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How Kundalini yoga can benefit triathletes

Kundalini yoga instructor Janelle Morrison explains how deep breathing practice and learning to be present and still can help in stressful training and racing situations.

What is Kundalini yoga and how can triathletes improve their athletic performances by incorporating it into their training and daily life? We asked Kundalini instructor, mind, body and spirit coach and former pro triathlete Janelle Morrison this question.

“Kundalini Yoga is a deep practice where you are connecting your human finite experience to the infinite,” Morrison explains. “It involves postures, breath, visualizing, sound, chanting and meditation. Just like every yoga class, its intention is to connect spirit, mind and body. Kundalini Yoga takes this intention to a deeper level.”

Morrison discovered Kundalini yoga after her career as a pro triathlete. She came to appreciate the deep level of calmness and stillness she could achieve from learning how to breathe properly and focusing on being present. Kundalini helps to still the nervous system, and Morrison feels that for high-strung, high-achieving triathletes always on the go, this is hugely beneficial.

Kundalini classes are structured into three parts — Kriya (postures and movement), deep relaxation and meditation/Pranayama (breath work). While triathletes will appreciate the physical aspect of the practice, Morisson feels they’ll particularly benefit from the meditation and breath work aspect. This is what helps them to slow down, be present, and learn to breathe deeply.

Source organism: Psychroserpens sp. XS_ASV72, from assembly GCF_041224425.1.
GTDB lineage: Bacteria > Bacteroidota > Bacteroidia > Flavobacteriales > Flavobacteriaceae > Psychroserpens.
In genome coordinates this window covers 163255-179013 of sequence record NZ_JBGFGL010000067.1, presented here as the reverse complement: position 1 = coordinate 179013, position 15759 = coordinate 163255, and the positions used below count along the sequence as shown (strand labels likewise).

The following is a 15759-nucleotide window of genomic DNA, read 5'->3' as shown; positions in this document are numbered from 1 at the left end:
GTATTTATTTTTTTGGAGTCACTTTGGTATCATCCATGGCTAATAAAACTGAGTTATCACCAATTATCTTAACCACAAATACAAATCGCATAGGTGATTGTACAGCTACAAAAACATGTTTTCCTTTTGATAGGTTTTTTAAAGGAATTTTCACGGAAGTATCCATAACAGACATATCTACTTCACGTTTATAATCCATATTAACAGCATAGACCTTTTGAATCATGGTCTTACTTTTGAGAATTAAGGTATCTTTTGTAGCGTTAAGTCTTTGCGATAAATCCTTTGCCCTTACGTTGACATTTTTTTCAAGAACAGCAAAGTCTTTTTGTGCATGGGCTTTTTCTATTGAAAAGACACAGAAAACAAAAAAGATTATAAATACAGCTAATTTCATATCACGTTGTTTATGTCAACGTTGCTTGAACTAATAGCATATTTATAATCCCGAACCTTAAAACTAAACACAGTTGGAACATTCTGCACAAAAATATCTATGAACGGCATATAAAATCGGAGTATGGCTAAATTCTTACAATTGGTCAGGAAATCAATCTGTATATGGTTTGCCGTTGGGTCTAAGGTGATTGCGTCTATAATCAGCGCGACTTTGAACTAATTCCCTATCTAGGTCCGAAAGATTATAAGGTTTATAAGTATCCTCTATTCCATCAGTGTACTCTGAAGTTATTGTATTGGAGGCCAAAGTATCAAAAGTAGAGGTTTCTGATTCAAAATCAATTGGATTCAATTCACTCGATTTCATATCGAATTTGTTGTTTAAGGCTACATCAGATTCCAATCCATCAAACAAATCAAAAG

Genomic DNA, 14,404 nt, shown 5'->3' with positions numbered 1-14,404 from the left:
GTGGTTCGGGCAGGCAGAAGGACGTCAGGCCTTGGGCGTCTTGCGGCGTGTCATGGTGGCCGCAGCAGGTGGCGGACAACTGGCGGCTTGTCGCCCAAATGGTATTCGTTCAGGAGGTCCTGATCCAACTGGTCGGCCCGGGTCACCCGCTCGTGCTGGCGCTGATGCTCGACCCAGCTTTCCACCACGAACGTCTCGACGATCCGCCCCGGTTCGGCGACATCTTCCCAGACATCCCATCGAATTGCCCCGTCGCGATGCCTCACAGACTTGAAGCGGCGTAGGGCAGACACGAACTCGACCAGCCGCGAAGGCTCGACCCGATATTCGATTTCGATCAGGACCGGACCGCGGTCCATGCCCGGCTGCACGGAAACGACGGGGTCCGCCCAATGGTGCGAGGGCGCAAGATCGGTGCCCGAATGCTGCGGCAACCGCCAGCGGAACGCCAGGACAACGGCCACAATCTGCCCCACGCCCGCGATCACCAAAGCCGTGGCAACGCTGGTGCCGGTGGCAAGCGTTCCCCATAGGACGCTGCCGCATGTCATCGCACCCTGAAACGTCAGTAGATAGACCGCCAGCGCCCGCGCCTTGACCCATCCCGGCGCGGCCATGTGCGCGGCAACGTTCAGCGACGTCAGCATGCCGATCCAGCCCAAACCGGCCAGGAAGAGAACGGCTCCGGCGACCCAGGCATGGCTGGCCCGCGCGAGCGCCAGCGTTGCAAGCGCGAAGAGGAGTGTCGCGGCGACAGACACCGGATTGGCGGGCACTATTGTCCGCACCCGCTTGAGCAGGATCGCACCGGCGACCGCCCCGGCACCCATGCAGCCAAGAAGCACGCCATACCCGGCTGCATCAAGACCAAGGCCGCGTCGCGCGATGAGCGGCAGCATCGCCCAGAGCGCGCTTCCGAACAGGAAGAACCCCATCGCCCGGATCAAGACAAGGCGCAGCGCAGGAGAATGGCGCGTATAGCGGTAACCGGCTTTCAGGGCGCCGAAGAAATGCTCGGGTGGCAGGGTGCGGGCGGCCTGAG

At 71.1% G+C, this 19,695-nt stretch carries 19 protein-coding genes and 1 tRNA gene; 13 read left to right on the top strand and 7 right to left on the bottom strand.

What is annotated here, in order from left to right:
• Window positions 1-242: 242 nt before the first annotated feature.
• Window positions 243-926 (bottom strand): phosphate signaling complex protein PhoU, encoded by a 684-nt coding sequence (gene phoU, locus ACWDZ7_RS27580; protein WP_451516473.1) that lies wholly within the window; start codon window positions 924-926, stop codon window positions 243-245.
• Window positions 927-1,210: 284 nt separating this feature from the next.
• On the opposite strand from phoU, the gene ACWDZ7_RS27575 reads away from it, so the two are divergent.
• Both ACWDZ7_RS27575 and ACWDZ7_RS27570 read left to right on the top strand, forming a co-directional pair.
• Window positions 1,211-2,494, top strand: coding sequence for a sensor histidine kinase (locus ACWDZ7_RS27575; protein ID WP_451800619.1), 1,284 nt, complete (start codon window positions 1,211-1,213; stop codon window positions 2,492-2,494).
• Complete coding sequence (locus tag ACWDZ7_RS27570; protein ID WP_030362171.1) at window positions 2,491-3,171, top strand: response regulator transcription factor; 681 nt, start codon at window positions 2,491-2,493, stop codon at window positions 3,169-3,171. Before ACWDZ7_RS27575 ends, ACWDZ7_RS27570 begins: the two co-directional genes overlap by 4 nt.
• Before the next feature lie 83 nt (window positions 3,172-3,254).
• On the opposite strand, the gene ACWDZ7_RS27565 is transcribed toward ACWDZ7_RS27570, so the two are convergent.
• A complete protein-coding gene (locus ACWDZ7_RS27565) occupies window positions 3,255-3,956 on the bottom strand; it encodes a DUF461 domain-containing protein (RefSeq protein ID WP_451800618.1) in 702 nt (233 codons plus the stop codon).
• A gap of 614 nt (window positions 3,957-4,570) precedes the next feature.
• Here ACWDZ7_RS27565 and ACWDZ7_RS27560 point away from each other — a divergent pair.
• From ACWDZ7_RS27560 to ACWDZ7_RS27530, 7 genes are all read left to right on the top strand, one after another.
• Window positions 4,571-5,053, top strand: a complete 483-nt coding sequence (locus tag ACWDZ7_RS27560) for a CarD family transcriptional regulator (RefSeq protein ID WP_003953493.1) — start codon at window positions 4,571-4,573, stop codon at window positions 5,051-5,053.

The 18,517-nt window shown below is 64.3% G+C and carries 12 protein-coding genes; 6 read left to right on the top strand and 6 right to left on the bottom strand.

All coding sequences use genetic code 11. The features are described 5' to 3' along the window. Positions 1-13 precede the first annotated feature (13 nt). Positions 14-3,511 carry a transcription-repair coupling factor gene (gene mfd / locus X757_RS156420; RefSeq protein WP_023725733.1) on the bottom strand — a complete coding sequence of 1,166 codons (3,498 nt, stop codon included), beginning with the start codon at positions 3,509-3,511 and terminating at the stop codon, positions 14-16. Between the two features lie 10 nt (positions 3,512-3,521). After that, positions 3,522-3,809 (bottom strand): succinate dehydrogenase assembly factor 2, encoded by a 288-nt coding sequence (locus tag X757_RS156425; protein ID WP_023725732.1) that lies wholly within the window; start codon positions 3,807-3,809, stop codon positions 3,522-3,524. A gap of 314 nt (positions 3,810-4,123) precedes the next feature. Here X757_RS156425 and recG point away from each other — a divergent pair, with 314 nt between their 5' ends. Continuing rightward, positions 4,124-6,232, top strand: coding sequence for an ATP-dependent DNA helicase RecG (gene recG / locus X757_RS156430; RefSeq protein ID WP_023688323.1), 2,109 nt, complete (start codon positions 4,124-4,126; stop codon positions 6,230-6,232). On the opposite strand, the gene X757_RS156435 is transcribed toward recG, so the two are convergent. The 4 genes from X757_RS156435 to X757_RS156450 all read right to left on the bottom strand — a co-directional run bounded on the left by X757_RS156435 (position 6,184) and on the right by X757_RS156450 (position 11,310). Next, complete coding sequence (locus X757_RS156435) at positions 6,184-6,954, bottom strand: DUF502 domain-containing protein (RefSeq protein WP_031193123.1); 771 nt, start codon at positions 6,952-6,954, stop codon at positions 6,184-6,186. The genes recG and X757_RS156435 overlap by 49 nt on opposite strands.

“How many challenges can be overcome in a race/training situation by being present, deliberate and grounded in the experience?” Morrison asks. “Think about times when you’re on auto-pilot and totally not present. It’s not a very productive or performance-enhancing space to come from.”

You can try Kundalini practices at home and in training. Morrison recommends alternate nostril breathing performed from the belly, as deeply as possible:

  • Practice right nostril breathing to gain clarity and energy. Morrison explains, “Do this to wake yourself up before a workout or after getting out of bed in the morning.”
  • Practice left nostril breathing for calming and relaxation — “great to do before bed to bring forward a good night’s sleep”
  • Practice alternate nostril breathing for balance and grounding the mind

Morrison says these practices can help in stressful race situations, such as changing a flat mid-race or overcoming panic on the swim.

She recommends making time for this everyday, to build a habit.

“Habits take time to develop. A 40-day meditation is incredibly useful — this is where you practice meditation (even just 3 minutes a day) for 40 days,” she recommends. “If you miss a day you start over. Not only is this a practice of commitment, it teaches as you move through life’s highs and lows of 40 days.”